Tag: notes

  1. Linux on the Dell Inspiron 17R (N7010)

    27 April 2012

    As I mentioned a couple of days ago I had to buy a new laptop because Windbringer's old hardware became unstable due to cumulative heat damage. I drive my machines pretty hard (doubly so when programming because I test in several virtual machines) so after five years of steady use it was time to upgrade. So, I upgraded with software design in mind... I purchased a Dell Inspiron 17R (under the hood it's called the N7010) and customized it online.

    To save everyone's eyes I'll put the nitty-gritty behind the cut, starting with a component inventory.

    Distribution: Arch Linux, 64-bit …


  2. nia_eeg_chart.py - Convert data captured from the NIA into an EEG chart.

    07 June 2009

    Well, I finally got it working. After a lot of trial and error I was able to figure out how to set up a panel of six strip charts, one per channel of electrical activity in the brain that the OCZ NIA picks up. The application I wrote takes output captured from nia_number_dumper.py and displays it as one would expect an EEG to look. Python is required to run this software.

    Next up: turning it into a realtime display from the NIA.

    of the app in action.

    Download nia_eeg_chart.zip here

    Test data set for nia_eeg_chart …


  3. OCZ Neural Impulse Actuator notes and roll-up post.

    18 March 2009

    While reading the files in /usr/src/linux/Documentation/usb/ I got it in my head to see if anyone else had spent any time reverse engineering the OCZ NIA, or at least had figured out how to get output from it. I spent some time a couple of days ago playing with it on Windbringer (running Gentoo Linux and all I was able to determine in the short time I worked on it was that it successfully registers itself with the Linux kernel's USB subsystem as an USB Human Interface Device (heh). After collecting some information I put the …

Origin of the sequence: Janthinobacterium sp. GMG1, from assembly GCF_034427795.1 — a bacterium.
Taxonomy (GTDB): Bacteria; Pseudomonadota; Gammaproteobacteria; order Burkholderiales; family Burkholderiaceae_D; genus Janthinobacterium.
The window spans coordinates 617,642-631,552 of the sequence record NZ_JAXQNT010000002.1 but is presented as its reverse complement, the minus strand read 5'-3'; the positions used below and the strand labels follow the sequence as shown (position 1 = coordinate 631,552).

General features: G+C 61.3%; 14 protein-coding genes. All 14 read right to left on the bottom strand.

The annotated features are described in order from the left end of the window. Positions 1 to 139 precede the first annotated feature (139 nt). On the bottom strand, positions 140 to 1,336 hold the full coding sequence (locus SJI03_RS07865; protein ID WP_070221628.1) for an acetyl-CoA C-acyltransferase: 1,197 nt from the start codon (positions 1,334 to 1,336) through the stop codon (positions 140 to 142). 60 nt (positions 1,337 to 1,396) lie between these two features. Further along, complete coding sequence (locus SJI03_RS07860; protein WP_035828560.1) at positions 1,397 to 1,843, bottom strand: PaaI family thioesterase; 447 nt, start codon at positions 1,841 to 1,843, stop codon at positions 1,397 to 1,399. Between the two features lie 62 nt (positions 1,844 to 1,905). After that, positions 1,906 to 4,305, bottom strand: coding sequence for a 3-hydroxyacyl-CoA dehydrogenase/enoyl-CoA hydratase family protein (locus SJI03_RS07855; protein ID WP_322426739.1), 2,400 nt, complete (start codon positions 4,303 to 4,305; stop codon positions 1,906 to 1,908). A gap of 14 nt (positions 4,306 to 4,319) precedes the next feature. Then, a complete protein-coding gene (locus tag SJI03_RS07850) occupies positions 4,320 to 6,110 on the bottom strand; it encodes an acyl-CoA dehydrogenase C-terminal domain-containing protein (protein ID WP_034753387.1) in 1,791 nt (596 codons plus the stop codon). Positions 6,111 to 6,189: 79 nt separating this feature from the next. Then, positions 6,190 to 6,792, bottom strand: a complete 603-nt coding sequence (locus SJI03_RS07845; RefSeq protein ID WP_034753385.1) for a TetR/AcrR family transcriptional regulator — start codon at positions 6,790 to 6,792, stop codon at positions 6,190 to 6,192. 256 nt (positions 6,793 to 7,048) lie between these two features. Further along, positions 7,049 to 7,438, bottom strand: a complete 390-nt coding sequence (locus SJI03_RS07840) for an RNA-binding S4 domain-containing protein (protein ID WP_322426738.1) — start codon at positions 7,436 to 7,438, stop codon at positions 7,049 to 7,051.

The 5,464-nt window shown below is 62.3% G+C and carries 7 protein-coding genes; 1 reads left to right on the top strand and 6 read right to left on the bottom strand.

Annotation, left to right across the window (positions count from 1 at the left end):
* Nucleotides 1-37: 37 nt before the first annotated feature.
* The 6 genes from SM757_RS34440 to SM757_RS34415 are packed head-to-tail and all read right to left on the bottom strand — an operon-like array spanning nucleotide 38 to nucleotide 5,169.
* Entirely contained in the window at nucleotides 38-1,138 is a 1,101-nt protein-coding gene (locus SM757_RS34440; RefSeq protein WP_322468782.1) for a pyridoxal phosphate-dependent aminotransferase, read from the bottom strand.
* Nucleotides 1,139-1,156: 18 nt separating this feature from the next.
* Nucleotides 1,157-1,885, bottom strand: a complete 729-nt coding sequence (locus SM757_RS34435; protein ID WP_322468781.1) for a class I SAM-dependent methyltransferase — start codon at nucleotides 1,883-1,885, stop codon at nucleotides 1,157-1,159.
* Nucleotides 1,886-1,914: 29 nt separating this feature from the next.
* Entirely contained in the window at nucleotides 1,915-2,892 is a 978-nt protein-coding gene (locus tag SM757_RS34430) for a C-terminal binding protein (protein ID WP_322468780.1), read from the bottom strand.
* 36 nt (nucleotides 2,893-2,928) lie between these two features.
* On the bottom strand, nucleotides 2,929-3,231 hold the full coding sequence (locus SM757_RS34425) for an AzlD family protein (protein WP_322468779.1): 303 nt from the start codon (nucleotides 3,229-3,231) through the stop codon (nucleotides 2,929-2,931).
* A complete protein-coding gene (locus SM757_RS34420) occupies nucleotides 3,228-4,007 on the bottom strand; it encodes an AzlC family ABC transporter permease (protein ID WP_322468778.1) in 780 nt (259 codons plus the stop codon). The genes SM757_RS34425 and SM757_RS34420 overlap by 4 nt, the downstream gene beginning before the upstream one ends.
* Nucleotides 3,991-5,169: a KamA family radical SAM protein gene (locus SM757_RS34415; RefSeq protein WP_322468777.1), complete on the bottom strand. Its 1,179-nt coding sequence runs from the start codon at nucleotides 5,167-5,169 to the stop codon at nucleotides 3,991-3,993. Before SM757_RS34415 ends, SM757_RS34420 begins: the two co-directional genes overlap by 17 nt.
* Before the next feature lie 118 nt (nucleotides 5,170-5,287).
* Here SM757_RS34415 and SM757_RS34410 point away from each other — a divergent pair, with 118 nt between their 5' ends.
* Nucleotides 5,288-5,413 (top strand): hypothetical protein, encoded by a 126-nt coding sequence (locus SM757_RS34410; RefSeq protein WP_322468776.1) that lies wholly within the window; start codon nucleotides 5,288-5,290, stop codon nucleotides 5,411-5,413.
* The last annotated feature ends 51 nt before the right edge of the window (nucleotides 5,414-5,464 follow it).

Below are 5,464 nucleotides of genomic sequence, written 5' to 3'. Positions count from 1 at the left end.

4. The OCZ NIA and Linux.

    11 March 2009

    As I mentioned a couple of weeks ago I recieved as a Yule gift an OCZ NIA, a hardware device aimed at gamers which acts as one part EEG and one part biofeedback monitor. The idea behind it, in short, is that the user trains eirself using the included software to generate specific patterns of electrical activity in the brain and facial muscles that the drivers use to trigger certain system events. There's just one thing: there are no Linux drivers.

    I love a challenge.

    For the record, I'm using Windbringer as my testbed, running Gentoo Linux 2008.0 and …


  5. Linux on the Dell Inspiron 1520

    19 February 2008

    Linux distribution successfully used: Gentoo Linux 2007.0

    Currently running kernel: sys-kernel/vanilla-sources v2.6.24.1

    I'll put everything else behind the cut because it'll take up a few pages... Hardware assay

    • CPU: Intel Centrino Duo T7500 running at 2.20GHz x2
    • Memory: 2GB
    • Chipset: Intel ICH8M
    • Video: nVidia GeForce 8400M GS, 256MB video memory on-board. Using the closed-source nVidia drivers from Portage (x11-drivers/nvidia-drivers) with full acceleration. Haven't tried VGA or TV-out yet.
    • SATA: Intel 82801HBM/HEM (ICH8M) chipset, using in-kernel drivers (CONFIG_ATA_PIIX)
    • IDE: Intel 82801HBM/HEM (ICH8M) chipset, using in-kernel drivers (CONFIG_BLK_DEV_PIIX)
    • Ethernet: Broadcom BCM4401-B0, using in-kernel …


  6. When sufficiently motivated by boredom, there is no limit to what I can accomplish.

    30 December 2007

    I've spent most of the day hanging out at Laurelinde's house with Lyssa and the family, and after fixing my watch fob, practising with my new fountain pen (thanks, Laurelinde!), eating dinner, opening gifts (a walking stick with a handle depicting what appears to be the Roman deity Janus, a copy of The Doctor Who Pattern Book, and a copy ofFlame Wars edited by Mark Dery), and doing a bit of reading, I decided to try to install some of my favourite games on my new laptop - yes, my addiction to Infocom games has reared its ugly head once …


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